The number of gunshot wounds does not predict injury severity and mortality

Am Surg. 2009 Jan;75(1):44-7; discussion 48.


It is presumed that as the number of gunshot wounds (GSWs) increases, so do the Injury Severity Score (ISS) and mortality risk. We hypothesized that the number of bullet wounds relates to ISS and death; however, a single GSW to the head is ominous. We reviewed the charts of all GSW patients admitted to a trauma center from 2004 to 2006 (n = 531). We analyzed patient demographics, ISS, and mortality. There was no correlation with the number of GSWs with either ISS or mortality. There was only a 0.3 per cent increased risk of death for each additional GSW (r2 = 0.12). Patients with a single GSW versus multiple GSWs had no difference in mortality (9.1 vs 8.4%, P = 0.8). A single GSW to the head carried a 50 per cent mortality risk. For those who sustained both head and body GSWs, each additional GSW did not increase mortality (r2 = 0.007). Our study shows that the number of GSWs has no affect on mortality or ISS. Internal triage and management of gunshot victims should not be affected by the categorization of patients as having a single versus multiple GSWs.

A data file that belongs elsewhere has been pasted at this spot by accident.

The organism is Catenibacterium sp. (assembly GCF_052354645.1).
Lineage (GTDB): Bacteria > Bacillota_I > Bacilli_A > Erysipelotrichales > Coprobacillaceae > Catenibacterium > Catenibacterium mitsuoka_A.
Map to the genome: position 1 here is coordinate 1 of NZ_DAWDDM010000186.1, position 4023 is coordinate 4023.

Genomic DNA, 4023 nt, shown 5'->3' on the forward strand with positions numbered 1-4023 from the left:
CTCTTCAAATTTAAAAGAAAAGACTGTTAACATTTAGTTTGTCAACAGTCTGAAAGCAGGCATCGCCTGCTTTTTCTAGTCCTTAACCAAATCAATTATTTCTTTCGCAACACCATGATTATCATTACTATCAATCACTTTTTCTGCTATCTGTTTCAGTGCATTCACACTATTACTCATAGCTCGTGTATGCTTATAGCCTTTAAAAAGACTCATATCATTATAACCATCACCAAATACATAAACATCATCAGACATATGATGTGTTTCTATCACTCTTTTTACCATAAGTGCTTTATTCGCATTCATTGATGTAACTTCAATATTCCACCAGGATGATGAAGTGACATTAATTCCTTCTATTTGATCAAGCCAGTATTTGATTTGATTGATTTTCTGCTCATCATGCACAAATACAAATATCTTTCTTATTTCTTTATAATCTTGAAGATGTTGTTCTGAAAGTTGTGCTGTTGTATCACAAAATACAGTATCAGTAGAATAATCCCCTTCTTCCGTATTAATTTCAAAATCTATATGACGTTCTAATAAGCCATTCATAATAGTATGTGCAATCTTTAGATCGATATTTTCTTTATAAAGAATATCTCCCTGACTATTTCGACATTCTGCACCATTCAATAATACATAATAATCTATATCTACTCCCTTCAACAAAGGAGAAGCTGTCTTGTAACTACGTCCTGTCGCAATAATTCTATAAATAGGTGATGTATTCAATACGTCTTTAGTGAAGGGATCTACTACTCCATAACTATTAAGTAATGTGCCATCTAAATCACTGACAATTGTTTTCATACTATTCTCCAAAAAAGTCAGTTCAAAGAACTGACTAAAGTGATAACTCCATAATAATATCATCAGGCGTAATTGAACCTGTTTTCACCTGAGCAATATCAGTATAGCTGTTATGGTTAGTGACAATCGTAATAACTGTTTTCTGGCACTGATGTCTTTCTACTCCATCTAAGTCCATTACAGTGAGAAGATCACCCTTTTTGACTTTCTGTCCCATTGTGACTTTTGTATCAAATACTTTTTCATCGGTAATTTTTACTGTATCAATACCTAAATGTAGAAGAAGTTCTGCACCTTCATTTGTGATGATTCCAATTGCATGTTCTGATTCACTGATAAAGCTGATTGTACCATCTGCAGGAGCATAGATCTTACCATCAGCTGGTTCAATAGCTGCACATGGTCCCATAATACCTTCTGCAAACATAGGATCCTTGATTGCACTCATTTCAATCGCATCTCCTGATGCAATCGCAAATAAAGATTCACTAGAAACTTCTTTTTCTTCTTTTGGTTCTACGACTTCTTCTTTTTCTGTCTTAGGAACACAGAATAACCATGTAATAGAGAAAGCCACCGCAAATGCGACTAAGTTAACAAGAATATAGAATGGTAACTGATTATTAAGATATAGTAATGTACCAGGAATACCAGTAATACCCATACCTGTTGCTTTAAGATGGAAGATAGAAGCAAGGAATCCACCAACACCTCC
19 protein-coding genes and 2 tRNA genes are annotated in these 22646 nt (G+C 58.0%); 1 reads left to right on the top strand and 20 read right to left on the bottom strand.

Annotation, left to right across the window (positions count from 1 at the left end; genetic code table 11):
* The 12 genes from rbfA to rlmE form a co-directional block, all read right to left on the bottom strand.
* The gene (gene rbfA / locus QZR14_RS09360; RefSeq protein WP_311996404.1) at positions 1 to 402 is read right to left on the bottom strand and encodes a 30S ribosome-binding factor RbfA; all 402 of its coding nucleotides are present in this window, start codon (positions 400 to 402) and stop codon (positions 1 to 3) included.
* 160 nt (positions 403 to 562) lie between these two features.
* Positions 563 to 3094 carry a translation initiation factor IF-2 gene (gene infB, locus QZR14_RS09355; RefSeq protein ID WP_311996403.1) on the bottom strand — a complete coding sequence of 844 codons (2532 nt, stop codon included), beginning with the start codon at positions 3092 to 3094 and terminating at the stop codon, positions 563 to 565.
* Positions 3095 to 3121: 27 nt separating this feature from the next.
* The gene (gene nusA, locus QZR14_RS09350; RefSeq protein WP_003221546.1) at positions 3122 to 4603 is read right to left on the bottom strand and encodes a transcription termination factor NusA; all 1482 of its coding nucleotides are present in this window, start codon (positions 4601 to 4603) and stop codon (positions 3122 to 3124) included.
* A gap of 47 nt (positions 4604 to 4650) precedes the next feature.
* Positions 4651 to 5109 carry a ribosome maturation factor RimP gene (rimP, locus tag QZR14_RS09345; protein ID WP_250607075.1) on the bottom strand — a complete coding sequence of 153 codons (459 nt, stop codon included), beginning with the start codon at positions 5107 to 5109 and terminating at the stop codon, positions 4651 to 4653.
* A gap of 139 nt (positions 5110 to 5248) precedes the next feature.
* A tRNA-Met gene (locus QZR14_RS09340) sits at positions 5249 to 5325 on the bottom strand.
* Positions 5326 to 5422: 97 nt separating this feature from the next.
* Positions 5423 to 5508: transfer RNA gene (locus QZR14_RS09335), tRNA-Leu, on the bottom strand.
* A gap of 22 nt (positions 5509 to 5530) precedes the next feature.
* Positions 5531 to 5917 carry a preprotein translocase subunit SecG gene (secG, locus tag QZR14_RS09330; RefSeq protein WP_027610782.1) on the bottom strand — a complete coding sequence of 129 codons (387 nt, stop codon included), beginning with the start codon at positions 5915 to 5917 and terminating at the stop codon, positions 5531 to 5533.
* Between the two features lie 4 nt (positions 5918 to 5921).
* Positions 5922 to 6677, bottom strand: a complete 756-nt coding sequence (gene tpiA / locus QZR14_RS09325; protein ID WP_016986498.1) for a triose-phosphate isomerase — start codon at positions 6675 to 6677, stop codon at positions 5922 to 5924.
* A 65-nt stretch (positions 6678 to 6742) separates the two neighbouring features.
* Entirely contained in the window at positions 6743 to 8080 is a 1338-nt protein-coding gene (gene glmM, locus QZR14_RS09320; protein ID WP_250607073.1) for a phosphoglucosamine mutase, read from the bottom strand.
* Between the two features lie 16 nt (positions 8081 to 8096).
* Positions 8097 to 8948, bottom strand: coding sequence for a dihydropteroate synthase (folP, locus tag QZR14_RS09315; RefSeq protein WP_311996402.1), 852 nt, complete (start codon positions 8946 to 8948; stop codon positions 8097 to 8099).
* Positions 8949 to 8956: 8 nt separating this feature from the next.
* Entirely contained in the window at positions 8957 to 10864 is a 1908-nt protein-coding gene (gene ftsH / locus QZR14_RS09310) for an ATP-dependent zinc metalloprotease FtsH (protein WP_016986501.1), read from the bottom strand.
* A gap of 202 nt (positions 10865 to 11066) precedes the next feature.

MeSH terms

  • Adolescent
  • Adult
  • Aged
  • Cohort Studies
  • Female
  • Head Injuries, Penetrating / etiology
  • Head Injuries, Penetrating / mortality*
  • Head Injuries, Penetrating / therapy
  • Humans
  • Injury Severity Score*
  • Male
  • Middle Aged
  • Multiple Trauma / mortality*
  • Multiple Trauma / pathology
  • Multiple Trauma / therapy
  • Predictive Value of Tests
  • Retrospective Studies
  • Risk Factors
  • Triage / methods*
  • Wounds, Gunshot / complications
  • Wounds, Gunshot / mortality*
  • Wounds, Gunshot / pathology
  • Young Adult